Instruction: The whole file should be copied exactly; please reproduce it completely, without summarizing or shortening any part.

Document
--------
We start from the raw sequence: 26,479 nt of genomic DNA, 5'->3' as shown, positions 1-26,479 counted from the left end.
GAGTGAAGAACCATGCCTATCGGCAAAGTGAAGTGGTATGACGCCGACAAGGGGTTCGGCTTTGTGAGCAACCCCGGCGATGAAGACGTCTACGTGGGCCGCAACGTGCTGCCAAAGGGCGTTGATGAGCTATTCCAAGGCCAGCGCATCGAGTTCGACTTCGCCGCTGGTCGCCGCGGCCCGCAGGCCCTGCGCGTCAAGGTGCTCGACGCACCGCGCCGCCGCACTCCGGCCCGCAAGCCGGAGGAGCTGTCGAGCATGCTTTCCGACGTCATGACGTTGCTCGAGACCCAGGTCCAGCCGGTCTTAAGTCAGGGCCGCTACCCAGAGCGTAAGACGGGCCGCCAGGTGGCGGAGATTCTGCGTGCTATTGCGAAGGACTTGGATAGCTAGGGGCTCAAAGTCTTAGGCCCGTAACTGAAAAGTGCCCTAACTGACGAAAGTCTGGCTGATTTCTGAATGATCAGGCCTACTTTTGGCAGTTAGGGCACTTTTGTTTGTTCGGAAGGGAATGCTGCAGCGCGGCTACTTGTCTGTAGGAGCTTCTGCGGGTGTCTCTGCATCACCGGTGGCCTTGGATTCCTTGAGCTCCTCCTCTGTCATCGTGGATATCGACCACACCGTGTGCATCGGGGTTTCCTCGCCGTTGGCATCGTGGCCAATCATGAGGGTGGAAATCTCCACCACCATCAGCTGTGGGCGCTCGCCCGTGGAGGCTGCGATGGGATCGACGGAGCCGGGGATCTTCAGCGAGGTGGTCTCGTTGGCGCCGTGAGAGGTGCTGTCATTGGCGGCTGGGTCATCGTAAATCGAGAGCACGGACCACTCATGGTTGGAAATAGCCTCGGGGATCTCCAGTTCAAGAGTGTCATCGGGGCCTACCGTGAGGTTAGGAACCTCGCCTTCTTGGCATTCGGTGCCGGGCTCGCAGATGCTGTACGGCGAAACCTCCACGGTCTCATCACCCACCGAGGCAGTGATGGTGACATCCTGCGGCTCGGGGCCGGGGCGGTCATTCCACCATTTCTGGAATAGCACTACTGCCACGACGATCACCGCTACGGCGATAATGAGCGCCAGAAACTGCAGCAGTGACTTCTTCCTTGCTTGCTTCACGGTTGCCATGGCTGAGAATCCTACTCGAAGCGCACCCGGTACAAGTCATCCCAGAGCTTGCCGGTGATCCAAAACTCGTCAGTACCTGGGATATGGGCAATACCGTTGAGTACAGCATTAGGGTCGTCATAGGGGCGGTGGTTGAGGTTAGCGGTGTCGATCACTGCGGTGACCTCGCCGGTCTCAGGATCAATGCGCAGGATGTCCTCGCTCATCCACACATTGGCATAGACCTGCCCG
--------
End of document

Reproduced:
We start from the raw sequence: 26,479 nt of genomic DNA, 5'->3' as shown, positions 1-26,479 counted from the left end.
GAGTGAAGAACCATGCCTATCGGCAAAGTGAAGTGGTATGACGCCGACAAGGGGTTCGGCTTTGTGAGCAACCCCGGCGATGAAGACGTCTACGTGGGCCGCAACGTGCTGCCAAAGGGCGTTGATGAGCTATTCCAAGGCCAGCGCATCGAGTTCGACTTCGCCGCTGGTCGCCGCGGCCCGCAGGCCCTGCGCGTCAAGGTGCTCGACGCACCGCGCCGCCGCACTCCGGCCCGCAAGCCGGAGGAGCTGTCGAGCATGCTTTCCGACGTCATGACGTTGCTCGAGACCCAGGTCCAGCCGGTCTTAAGTCAGGGCCGCTACCCAGAGCGTAAGACGGGCCGCCAGGTGGCGGAGATTCTGCGTGCTATTGCGAAGGACTTGGATAGCTAGGGGCTCAAAGTCTTAGGCCCGTAACTGAAAAGTGCCCTAACTGACGAAAGTCTGGCTGATTTCTGAATGATCAGGCCTACTTTTGGCAGTTAGGGCACTTTTGTTTGTTCGGAAGGGAATGCTGCAGCGCGGCTACTTGTCTGTAGGAGCTTCTGCGGGTGTCTCTGCATCACCGGTGGCCTTGGATTCCTTGAGCTCCTCCTCTGTCATCGTGGATATCGACCACACCGTGTGCATCGGGGTTTCCTCGCCGTTGGCATCGTGGCCAATCATGAGGGTGGAAATCTCCACCACCATCAGCTGTGGGCGCTCGCCCGTGGAGGCTGCGATGGGATCGACGGAGCCGGGGATCTTCAGCGAGGTGGTCTCGTTGGCGCCGTGAGAGGTGCTGTCATTGGCGGCTGGGTCATCGTAAATCGAGAGCACGGACCACTCATGGTTGGAAATAGCCTCGGGGATCTCCAGTTCAAGAGTGTCATCGGGGCCTACCGTGAGGTTAGGAACCTCGCCTTCTTGGCATTCGGTGCCGGGCTCGCAGATGCTGTACGGCGAAACCTCCACGGTCTCATCACCCACCGAGGCAGTGATGGTGACATCCTGCGGCTCGGGGCCGGGGCGGTCATTCCACCATTTCTGGAATAGCACTACTGCCACGACGATCACCGCTACGGCGATAATGAGCGCCAGAAACTGCAGCAGTGACTTCTTCCTTGCTTGCTTCACGGTTGCCATGGCTGAGAATCCTACTCGAAGCGCACCCGGTACAAGTCATCCCAGAGCTTGCCGGTGATCCAAAACTCGTCAGTACCTGGGATATGGGCAATACCGTTGAGTACAGCATTAGGGTCGTCATAGGGGCGGTGGTTGAGGTTAGCGGTGTCGATCACTGCGGTGACCTCGCCGGTCTCAGGATCAATGCGCAGGATGTCCTCGCTCATCCACACATTGGCATAGACCTGCCCG